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 1 2 3 4 5 6 7 8 9 10 11 12 13 14 15 16 17 18 19 20 21 22 23 24 25 26 27 28 29 30 31 32 33 34 35 36 37 38 39 40 41 42 43 44 45 46 47 48 49 50 51 52 53 54 55 56 57 58 59 60 61 62 63 64 65 66 67 68 69 70 71 72 73 74 75 76 77 78 79 80 81 82 83 84 85 86 87 88 89 90 91 92 93 94 95 96 97 98 99 100 101 102 103 104 105 106 107 108 109 110 111 112 113 114 115 116 117 118 119 120 121 122 123 124 125 126 127 128 129 130 131 132 133 134 135 136 137 138 139 140 141 142 143 `        Logical arguments and deductive reasoning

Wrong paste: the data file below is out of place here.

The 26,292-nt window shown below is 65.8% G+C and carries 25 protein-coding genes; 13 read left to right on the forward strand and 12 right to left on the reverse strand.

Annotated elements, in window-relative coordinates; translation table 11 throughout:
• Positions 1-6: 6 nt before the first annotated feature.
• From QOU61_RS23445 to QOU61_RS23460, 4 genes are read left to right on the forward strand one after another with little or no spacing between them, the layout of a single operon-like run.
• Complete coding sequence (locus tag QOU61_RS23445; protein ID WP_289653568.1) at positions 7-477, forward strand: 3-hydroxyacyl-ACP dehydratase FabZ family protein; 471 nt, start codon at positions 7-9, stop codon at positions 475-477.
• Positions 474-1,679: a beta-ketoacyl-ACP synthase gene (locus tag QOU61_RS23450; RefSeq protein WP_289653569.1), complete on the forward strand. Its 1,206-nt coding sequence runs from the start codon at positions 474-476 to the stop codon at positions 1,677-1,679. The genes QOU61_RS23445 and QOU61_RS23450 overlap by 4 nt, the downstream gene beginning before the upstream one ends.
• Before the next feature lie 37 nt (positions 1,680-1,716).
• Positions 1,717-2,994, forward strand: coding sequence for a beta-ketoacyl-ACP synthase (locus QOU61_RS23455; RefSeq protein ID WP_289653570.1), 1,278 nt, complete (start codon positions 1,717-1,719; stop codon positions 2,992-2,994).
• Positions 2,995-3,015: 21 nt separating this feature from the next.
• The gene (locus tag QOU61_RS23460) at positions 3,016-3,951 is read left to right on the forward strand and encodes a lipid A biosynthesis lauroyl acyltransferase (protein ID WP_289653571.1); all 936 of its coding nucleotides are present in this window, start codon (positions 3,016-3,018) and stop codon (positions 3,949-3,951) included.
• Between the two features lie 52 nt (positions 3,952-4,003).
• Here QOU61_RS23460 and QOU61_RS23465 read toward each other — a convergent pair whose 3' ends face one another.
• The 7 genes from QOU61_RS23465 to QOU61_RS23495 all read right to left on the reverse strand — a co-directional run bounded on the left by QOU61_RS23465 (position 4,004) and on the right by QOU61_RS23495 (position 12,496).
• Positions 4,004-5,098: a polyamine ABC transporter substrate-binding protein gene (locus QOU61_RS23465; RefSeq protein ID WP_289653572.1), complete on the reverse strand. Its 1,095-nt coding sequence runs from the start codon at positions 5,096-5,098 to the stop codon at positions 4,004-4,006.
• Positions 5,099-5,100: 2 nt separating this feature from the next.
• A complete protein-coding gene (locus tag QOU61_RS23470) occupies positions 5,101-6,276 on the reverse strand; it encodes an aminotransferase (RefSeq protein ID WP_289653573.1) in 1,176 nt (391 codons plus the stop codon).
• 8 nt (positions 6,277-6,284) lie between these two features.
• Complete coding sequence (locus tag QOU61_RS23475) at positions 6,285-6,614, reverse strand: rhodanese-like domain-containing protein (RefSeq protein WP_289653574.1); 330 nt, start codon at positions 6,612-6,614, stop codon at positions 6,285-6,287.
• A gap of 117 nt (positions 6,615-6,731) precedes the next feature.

[[person(1)+" misses the bus", he(1)+" will be late for school",                            [person(1)+" missed the bus",                             person(1)+" is late for school",                             person(1)+" did not miss the bus",                             person(1)+" is not late for school"]],                         ["it is Tuesday", "I will have a hamburger for lunch",                            ["it is Tuesday",                             "I will have a hamburger for lunch today",                             "it is not Tuesday",                             "I will not have a hamburger for lunch today"]],                         ["Wiggles are walking", "Tiggles are talking",                            ["Wiggles are walking",                             "Tiggles are talking",                             "Wiggles are not walking",                             "Tiggles are not talking"]],                         ["I go to practice today", "I will play in the game tomorrow",                             ["I went to practice today",                              "I will play in the game tomorrow",                              "I did not go to practice today",                              "I will not play in the game tomorrow"]]]                                        randRange(0, QUESTIONS.length - 1)                    QUESTIONS[Q_TYPE][0]                    QUESTIONS[Q_TYPE][1]                    randRange(0, 3)                    QUESTIONS[Q_TYPE][2]                    [IMPLICATION[1], IMPLICATION[0], IMPLICATION[3], IMPLICATION[2]]                    (TYPE === 1 || TYPE === 2) ? "No logical conclusion possible" : capitalize(CONCLUSION[TYPE])